Not mathy enough for you? Remember, not all teachers will have a positive attitude towards mathematics. This is a safe icebreaker. You can always follow it up with the mathier “Extend the pattern 5, 10, 15, … , in as many ways as you can.”

The first week of Exploring the Math Twitter Blogosphere asked teachers for their favorite tasks. Lots of people mentioned Four Fours. Megan Schmidt offers us an interesting cousin to that task and a useful description of what makes it effective for students.

The students also developed some interesting strategies, like grouping pairs that totaled 16 and 25. By the end of the 30 minutes, every single student had arrived at the correct solution. I’m not sure if it was the physical manipulative or the puzzle-like feel of the task, but I was so proud of this group of kids.

My guess: it’s the puzzle-like feel. (Extra credit: What makes a math task feel puzzling?)

The Digital Networked Textbook: Is It Any Different?

Let’s speculate that before this year’s cohort of first-year teachers retires from math education more than 50% of American classrooms will feature 1:1 technology. That’s a conservative prediction — both in the timeline and the percentage — and it’s more than enough to make me wonder what makes for good curricula in a 1:1 classroom. What are useful questions to ask?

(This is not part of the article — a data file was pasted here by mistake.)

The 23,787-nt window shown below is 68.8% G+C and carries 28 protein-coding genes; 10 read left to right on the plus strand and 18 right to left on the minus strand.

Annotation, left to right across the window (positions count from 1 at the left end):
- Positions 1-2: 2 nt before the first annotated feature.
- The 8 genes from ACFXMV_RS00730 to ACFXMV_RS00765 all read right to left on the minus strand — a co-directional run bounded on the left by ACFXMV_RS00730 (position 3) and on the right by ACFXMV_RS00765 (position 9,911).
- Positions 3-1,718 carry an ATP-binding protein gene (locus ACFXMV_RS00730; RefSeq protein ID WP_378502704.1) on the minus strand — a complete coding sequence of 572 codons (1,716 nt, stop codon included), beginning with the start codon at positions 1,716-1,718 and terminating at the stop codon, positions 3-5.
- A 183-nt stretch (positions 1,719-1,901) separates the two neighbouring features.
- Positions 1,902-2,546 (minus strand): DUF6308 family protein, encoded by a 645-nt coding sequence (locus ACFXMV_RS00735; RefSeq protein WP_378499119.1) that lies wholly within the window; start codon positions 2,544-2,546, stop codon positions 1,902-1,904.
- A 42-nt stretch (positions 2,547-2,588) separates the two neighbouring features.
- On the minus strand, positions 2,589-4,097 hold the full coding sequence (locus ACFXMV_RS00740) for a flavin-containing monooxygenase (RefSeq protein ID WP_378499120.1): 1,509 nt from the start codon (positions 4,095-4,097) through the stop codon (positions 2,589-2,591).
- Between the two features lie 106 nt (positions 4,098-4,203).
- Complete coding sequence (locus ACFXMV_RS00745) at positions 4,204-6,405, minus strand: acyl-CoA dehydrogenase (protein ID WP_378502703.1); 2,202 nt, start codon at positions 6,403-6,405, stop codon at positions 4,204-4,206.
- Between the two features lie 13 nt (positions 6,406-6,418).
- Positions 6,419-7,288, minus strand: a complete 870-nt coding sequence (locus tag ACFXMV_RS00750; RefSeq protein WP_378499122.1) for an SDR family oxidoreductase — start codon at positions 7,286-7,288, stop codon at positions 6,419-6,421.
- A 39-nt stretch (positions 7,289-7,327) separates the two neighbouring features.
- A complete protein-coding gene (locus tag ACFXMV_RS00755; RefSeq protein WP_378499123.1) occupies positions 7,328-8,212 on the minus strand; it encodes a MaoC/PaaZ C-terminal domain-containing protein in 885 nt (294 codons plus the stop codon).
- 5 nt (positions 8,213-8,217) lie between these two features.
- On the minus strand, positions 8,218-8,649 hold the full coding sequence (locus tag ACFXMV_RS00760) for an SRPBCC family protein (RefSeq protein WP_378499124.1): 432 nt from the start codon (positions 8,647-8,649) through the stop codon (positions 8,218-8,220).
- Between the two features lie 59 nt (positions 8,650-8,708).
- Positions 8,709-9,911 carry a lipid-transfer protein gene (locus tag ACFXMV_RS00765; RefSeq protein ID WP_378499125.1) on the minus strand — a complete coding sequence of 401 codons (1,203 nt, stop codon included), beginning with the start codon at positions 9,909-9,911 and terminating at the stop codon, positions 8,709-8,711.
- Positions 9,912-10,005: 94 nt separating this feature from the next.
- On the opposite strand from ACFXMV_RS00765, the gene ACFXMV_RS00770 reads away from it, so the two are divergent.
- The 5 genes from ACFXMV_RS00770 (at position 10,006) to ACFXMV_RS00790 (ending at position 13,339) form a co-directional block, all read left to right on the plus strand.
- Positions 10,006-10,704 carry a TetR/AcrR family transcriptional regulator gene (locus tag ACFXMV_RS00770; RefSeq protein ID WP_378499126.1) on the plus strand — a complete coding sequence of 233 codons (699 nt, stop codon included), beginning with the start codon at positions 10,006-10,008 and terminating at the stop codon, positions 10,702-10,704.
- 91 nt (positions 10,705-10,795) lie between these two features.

Here’s the question I ask myself whenever I see new curricula crop up for digital networked devices like computer, laptops, tablets, and phones.

Is it any different?

That isn’t a rhetorical or abstract question. I mean it in two separate and specific ways.


If you print out each page of the digital networked curriculum, is it any different?


The answer here is “sort of.”

When I look at iBooks in the iBookstore from Pearson and McGraw-Hill or when I see HMH publish their Algebra Fuse curriculum in the App Store, I see lots of features and, yes, they require a digital medium. They have a) interactive slider-type demonstrations, b) slideshows that walk students through worked examples, c) stock video in the margins instead of stock photography, d) graded multiple-choice quizzes, e) videos of Edward Burger explaining math concepts and f) probably other items I’m forgetting. None of those features would survive the downgrade to paper.

So the question becomes, “Is it different enough?”